Setting your thoughts on things above, as Paul exhorts us to do in Collosians 3:1-2, is not to ignore what is around us or to treat life as a waiting room for eternity, holding to the idea that that is where real life begins. Rather, we look not around life or above life but through life to a greater reality, to the eternal in the temporal.
Years ago I read a book by Edith Schaeffer entitled The Life of Prayer. While I have lost the book and most of my memory of it, I do remember her saying something so elementary but so imprinted on my memory: She recalled riding on a bus, with all the people around her --- all the noises of people chattering, bus engine groaning, honks honking, babies crying --- and yet praying through the sounds and sights of reality. Essentially, she carved out a space of solitude in her own mind, there in the midst of a messy reality that threatened her concentration, carrying it all to God in prayer.
When we pray as Edith Schaeffer did on that bus, we can carve out a space in the midst of the swirl of life and take up the life around us in our prayers. The babies crying become prayers for weary mothers, for new lives where the Gospel is ingested and lived. The chatter of strangers becomes prayers for redeemed relationships, honest work, encouraging words, and for hope to replace the despair that some labor under. Even the grinding of the bus gears becomes prayers for an end to the groaning of creation for redemption, for the making new of places where we live, for clean air and water and air, for livable, beautiful cities, for food for the hungry, for an end to the cries of the unborn --- for all things to be made new.
In this way, in taking up the life around us, carrying it to God, we participate in what Christ is doing every moment of every day, sitting at the right hand of God, reminding Him of his covenant love, of His promise he cannot not keep, telling Him that this is the world He loves, these are the people He made, and that He who has already done justice at the Cross must now extend mercy and hear His people as they pray because He is love.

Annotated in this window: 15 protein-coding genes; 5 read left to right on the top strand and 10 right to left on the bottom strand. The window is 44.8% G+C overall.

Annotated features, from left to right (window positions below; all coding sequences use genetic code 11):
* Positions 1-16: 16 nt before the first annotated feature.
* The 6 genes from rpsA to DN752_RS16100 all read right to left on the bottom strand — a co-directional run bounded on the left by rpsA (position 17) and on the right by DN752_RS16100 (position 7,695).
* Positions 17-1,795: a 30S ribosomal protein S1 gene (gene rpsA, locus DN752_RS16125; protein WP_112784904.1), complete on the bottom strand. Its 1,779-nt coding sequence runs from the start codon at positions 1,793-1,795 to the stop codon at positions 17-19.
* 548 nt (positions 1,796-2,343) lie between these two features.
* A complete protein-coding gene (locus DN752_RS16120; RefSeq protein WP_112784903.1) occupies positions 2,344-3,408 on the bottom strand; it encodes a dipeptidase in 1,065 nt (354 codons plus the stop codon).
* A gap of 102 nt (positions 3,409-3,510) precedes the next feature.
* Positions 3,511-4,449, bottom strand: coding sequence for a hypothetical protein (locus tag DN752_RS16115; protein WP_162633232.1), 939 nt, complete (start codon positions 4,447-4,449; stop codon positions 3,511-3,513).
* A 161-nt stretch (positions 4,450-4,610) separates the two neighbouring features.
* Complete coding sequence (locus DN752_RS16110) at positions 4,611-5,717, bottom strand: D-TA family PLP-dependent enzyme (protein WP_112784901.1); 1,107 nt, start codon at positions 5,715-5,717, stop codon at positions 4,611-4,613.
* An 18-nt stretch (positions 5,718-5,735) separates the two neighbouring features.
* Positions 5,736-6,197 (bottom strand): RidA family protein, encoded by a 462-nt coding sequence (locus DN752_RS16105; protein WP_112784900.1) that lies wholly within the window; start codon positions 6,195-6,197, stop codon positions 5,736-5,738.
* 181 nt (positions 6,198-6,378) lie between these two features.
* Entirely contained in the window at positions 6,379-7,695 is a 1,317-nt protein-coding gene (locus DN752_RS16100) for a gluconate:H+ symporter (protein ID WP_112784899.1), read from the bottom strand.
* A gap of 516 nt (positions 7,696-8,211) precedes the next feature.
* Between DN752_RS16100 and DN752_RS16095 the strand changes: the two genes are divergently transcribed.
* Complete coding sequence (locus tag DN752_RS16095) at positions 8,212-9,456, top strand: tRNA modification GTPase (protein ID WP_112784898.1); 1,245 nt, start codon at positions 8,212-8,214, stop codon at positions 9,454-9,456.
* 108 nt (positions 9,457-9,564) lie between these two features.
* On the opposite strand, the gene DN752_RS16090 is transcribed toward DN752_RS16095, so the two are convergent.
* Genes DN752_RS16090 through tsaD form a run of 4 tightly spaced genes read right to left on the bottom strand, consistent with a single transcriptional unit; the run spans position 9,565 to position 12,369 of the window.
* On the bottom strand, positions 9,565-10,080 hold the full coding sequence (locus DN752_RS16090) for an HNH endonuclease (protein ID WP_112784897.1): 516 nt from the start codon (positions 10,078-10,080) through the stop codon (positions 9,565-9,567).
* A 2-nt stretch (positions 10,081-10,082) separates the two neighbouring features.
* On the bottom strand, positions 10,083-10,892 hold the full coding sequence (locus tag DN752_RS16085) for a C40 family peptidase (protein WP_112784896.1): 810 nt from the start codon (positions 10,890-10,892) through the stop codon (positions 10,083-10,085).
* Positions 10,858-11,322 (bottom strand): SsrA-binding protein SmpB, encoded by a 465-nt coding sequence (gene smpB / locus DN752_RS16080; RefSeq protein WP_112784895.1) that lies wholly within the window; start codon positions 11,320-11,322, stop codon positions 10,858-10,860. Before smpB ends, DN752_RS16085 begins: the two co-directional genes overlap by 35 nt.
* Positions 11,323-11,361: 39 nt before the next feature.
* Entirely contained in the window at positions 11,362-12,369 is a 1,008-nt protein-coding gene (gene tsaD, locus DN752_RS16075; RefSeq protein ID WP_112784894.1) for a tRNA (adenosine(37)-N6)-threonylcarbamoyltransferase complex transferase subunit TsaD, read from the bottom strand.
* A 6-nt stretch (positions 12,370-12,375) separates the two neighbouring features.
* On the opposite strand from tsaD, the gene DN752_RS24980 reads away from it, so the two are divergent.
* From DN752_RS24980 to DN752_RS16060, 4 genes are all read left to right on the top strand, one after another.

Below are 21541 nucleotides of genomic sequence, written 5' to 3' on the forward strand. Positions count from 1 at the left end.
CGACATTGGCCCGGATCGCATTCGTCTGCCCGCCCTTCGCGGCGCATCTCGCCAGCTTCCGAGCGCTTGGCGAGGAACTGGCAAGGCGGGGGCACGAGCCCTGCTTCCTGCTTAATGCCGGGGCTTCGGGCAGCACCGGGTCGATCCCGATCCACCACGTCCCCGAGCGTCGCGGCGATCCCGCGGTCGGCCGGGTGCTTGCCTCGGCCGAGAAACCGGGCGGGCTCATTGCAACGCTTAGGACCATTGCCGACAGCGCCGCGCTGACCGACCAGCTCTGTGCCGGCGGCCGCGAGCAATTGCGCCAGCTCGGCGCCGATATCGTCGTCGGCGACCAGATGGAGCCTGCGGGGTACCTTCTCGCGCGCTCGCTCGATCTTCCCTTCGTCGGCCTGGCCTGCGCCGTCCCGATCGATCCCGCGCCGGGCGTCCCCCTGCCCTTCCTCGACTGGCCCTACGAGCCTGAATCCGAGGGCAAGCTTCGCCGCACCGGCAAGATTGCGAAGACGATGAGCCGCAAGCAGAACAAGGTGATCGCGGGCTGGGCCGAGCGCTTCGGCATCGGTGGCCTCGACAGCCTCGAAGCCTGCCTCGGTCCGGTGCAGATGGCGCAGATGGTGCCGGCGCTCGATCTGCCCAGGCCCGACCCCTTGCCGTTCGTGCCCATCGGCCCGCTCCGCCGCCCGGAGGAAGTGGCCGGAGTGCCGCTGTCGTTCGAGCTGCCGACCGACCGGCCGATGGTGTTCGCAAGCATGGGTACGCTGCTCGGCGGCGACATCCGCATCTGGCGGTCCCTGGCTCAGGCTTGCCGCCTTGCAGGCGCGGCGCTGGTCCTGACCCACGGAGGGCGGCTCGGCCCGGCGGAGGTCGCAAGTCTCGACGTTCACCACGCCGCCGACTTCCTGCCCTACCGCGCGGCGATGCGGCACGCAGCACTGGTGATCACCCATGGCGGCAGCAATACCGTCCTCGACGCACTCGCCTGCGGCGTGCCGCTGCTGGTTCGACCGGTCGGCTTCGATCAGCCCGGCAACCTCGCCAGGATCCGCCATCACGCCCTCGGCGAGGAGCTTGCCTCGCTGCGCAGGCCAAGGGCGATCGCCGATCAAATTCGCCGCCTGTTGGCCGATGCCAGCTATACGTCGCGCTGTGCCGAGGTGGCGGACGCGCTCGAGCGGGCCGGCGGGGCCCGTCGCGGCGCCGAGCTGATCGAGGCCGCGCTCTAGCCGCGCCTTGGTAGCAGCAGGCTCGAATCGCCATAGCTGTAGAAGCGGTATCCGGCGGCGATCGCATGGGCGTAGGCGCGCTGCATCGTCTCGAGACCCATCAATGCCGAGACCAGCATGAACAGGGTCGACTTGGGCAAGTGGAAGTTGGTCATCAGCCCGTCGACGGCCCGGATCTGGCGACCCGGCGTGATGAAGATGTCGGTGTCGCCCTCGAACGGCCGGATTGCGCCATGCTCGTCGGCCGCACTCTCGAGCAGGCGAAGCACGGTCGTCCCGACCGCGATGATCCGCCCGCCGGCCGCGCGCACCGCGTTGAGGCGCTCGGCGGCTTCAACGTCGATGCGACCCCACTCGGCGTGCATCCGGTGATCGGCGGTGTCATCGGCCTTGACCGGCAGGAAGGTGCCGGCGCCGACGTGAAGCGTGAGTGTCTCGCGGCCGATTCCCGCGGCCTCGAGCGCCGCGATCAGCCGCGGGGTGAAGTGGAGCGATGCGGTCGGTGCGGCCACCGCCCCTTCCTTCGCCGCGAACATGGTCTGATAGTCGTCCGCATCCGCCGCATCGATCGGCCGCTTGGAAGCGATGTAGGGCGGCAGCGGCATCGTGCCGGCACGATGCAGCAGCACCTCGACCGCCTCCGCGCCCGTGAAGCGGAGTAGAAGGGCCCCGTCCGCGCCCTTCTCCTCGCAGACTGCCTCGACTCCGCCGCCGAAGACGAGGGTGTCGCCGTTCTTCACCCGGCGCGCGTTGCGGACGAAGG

I'm setting my thoughts on what's above by looking at what's right in front of me: a man sleeping in an airport lounge chair, weary and homebound; the forest life clear across the airfield; the children playing on the floor at their mother's feet; the flight crew on the tarmac; the sun warming my back by the window; the loudspeaker announcements of delays and gate changes; the smell of Maui tacos and Starbucks coffee. Outside lies magic, says John Stilgoe, and he's right, because in it we see God's glory and through it we pray. It's a sometimes messy reality around me, a cacophony of sight and sound, and I'm praying right through it. And I'm not closing my eyes.
[The "40 Days On the Edge" posts have been my ruminations in light of Stephen Smallman's devotional entitled "Forty Days On the Mountain," read in conjunction with Harvard Landscape History Professor John Stilgore's "Outside Lies Magic: Regaining History and Awareness in Everyday Places." Both books may be ordered by clicking on them where they are listed in the sidebar under "Current Reading." I've completed this 40 day exercise, but I'll have some concluding thoughts on the journey in a couple days --- but tomorrow I rest (no media Sunday)]